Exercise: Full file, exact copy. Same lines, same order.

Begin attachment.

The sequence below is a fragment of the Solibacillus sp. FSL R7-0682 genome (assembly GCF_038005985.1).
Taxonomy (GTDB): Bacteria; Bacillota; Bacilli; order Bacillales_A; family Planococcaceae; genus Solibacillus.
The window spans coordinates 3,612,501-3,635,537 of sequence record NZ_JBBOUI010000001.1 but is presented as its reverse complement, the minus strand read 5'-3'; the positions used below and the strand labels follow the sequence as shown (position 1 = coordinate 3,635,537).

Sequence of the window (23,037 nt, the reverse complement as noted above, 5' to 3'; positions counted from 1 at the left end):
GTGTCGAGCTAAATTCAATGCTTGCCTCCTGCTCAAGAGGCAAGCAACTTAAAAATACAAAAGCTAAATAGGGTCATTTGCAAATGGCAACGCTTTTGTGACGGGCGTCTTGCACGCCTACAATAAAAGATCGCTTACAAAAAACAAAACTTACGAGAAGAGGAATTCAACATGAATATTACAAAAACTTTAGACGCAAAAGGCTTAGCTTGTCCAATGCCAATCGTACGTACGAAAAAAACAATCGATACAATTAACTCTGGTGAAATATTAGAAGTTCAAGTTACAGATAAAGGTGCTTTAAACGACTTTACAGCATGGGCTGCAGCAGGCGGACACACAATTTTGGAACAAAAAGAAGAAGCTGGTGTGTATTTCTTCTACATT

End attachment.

The sequence below is a fragment of the Solibacillus sp. FSL R7-0682 genome (assembly GCF_038005985.1).
Taxonomy (GTDB): Bacteria; Bacillota; Bacilli; order Bacillales_A; family Planococcaceae; genus Solibacillus.
The window spans coordinates 3,612,501-3,635,537 of sequence record NZ_JBBOUI010000001.1 but is presented as its reverse complement, the minus strand read 5'-3'; the positions used below and the strand labels follow the sequence as shown (position 1 = coordinate 3,635,537).

Sequence of the window (23,037 nt, the reverse complement as noted above, 5' to 3'; positions counted from 1 at the left end):
GTGTCGAGCTAAATTCAATGCTTGCCTCCTGCTCAAGAGGCAAGCAACTTAAAAATACAAAAGCTAAATAGGGTCATTTGCAAATGGCAACGCTTTTGTGACGGGCGTCTTGCACGCCTACAATAAAAGATCGCTTACAAAAAACAAAACTTACGAGAAGAGGAATTCAACATGAATATTACAAAAACTTTAGACGCAAAAGGCTTAGCTTGTCCAATGCCAATCGTACGTACGAAAAAAACAATCGATACAATTAACTCTGGTGAAATATTAGAAGTTCAAGTTACAGATAAAGGTGCTTTAAACGACTTTACAGCATGGGCTGCAGCAGGCGGACACACAATTTTGGAACAAAAAGAAGAAGCTGGTGTGTATTTCTTCTACATT